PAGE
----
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Volume 24 No. 132
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Longtime Augusta National Chair Billy Payne Stepping Down; Fred Ridley To Take Over

Augusta National Golf Club Chair BILLY PAYNE is "stepping down" from his position when the club opens its season Oct. 16, and "will be replaced" by Masters Tournament Competition Committee Chair FRED RIDLEY, according to John Boyette of the AUGUSTA CHRONICLE. Payne, who served as Chair for 11 years, will "assume the title" of Chair Emeritus. He is "stepping down after several notable achievements, including the admission of the club’s first female members" in '12. Former U.S. Secretary of State CONDOLEEZZA RICE and South Carolina businesswoman DARLA MOORE were "invited to join nearly a decade after the club’s membership practices were criticized by a national women’s organization." With golf "struggling to attract new players because of time and money, Payne joined forces with golf’s governing bodies to create the Drive, Chip and Putt Championship." Payne also "vastly increased" the Masters' digital presence, bringing the "latest in television technology to the broadcasts." He "expanded content available on the tournament Website with live video channels and a tracking feature that enabled patrons to follow the shots of each player in the tournament." Payne "transformed Augusta National’s grounds with an aggressive program that included improvements in parking, on-course amenities, hospitality and even how patrons arrived at the course" (, 8/23). GOLFWEEK's Brentley Romine notes Payne helped "orchestrate a new Masters Tournament television contract" with ESPN in '07, and that same year added Mercedes-Benz and Rolex as the "first two global sponsors to support Masters telecasts and golf development programs outside the U.S." In '11, Augusta National "reached an agreement" with EA Sports on an "unprecedented" video game, "Tiger Woods PGA Tour 12: The Masters" (, 8/23).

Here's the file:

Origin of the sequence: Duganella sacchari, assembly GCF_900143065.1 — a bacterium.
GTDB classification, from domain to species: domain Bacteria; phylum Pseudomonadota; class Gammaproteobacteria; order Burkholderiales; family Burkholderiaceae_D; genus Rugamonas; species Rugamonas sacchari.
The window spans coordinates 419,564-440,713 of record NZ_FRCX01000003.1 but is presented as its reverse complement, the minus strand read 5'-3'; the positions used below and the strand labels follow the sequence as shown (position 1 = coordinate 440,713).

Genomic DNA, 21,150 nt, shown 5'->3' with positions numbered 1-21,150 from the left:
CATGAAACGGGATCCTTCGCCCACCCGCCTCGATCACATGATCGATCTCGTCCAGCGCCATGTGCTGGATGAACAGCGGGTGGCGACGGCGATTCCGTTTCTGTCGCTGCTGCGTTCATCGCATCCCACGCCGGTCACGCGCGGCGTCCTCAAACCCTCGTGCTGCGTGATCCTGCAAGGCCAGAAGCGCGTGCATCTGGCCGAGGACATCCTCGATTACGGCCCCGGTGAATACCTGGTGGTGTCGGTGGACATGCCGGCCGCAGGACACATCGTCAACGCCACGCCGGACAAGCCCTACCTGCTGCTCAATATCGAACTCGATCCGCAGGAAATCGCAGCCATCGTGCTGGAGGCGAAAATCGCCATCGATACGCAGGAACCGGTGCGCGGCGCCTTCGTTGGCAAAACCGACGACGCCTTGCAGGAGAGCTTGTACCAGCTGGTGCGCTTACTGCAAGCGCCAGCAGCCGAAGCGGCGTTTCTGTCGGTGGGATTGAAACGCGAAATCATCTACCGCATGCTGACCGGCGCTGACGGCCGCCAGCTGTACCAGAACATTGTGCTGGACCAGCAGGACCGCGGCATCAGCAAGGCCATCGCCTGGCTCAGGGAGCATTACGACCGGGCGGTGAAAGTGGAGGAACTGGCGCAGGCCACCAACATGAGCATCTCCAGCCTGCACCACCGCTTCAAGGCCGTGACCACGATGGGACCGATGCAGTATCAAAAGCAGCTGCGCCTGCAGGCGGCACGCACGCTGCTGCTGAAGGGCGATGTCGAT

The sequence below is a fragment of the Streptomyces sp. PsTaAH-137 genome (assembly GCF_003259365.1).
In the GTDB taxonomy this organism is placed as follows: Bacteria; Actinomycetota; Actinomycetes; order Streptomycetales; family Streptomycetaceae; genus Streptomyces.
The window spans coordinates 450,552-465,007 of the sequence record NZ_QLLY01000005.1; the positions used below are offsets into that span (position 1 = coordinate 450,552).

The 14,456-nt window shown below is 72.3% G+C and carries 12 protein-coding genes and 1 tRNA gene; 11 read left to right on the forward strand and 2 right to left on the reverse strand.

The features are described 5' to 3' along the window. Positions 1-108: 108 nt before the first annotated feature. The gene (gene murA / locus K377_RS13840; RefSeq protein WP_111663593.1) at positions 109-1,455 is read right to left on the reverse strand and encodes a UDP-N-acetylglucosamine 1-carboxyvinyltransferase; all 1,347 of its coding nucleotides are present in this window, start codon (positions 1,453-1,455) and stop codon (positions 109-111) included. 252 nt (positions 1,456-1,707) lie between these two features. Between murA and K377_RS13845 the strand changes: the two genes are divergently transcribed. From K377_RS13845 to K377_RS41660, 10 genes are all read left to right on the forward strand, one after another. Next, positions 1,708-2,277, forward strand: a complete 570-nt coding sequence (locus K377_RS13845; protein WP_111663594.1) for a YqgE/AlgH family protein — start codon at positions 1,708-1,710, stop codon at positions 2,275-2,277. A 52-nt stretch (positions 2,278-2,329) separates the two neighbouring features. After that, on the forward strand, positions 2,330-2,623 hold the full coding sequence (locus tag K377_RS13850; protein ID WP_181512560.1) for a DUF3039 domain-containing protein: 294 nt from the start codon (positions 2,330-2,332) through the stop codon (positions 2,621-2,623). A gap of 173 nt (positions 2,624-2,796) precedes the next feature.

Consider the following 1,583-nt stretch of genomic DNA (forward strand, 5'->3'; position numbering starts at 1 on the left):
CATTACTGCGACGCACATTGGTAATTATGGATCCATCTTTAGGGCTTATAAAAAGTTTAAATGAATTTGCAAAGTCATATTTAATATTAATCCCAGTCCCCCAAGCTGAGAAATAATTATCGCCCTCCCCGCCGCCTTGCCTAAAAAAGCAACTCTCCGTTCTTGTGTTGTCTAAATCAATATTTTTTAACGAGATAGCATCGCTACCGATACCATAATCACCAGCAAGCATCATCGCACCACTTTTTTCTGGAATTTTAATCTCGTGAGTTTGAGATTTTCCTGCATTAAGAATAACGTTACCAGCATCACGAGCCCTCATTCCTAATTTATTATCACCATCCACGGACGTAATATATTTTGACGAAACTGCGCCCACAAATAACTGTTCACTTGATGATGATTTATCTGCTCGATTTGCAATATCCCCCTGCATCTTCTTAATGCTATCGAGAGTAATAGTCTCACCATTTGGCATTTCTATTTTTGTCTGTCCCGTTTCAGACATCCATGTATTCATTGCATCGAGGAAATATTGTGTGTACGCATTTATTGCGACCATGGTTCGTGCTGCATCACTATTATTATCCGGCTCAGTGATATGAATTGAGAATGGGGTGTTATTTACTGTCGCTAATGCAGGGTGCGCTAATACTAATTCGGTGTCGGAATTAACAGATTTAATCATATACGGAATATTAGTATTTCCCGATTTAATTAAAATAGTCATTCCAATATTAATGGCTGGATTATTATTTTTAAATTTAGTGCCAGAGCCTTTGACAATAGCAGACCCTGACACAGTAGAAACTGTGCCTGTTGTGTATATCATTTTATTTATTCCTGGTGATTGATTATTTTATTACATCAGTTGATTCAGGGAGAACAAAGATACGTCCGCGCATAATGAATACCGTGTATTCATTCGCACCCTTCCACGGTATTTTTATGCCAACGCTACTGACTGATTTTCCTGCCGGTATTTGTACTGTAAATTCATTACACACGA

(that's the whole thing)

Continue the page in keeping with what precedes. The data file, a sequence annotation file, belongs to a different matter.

PAYNE'S LEGACY: GOLF DIGEST's Jaime Diaz writes Payne's legacy "indisputably qualifies him as the most significant" Augusta National and Masters Chair since Clifford Roberts. In his "relatively short time, Payne has fulfilled an enormous to-do list." Under Payne, the position of the Masters and Augusta National among golf’s major organizations "has climbed in stature and import." The club has a "bigger voice in the game’s issues and seems to operate with more autonomy." By "shrewdly blending its increased revenues with a broader, more culturally current vision, Payne pushed the previously often hidebound club and its tournament into the 21st century with a vitality that in retrospect is stunning" (, 8/23). Jack Nicklaus said Payne "might ruffle a feather somewhere along the way, but that’s okay." Nicklaus: "He’s doing what he thinks is right and I think that’s what his job was and his position was.” Nicklaus: "The President of the United States is the leader of the free world, the Chairman of Augusta National Golf Club is the leader of the free golf world and that’s what he is. He has the ability to innovate and do things that nobody has the ability to be able to get done. ... (Payne) had a strong personality to get that done." Meanwhile, Golf Digest's Diaz said allowing women would probably go down as Payne's "most important moment ... because it was a such a landmark.” Diaz: “In my perception, The Masters was always slightly below the USGA and the R&A in terms of influence and under Billy Payne it’s almost been a reversal in which The Masters is the leading voice” (Golf Channel, 8/23). writes Payne's 11-year term -- the second-longest in club history -- was "arguably the most transformative in the 84-year history of Augusta National." Meanwhile, Ridley will become the "first chairman to have played in the Masters" (, 8/23).

Clifford Roberts
William Lane
Hord Hardin
Jackson Stephens
Billy Payne
Fred Ridley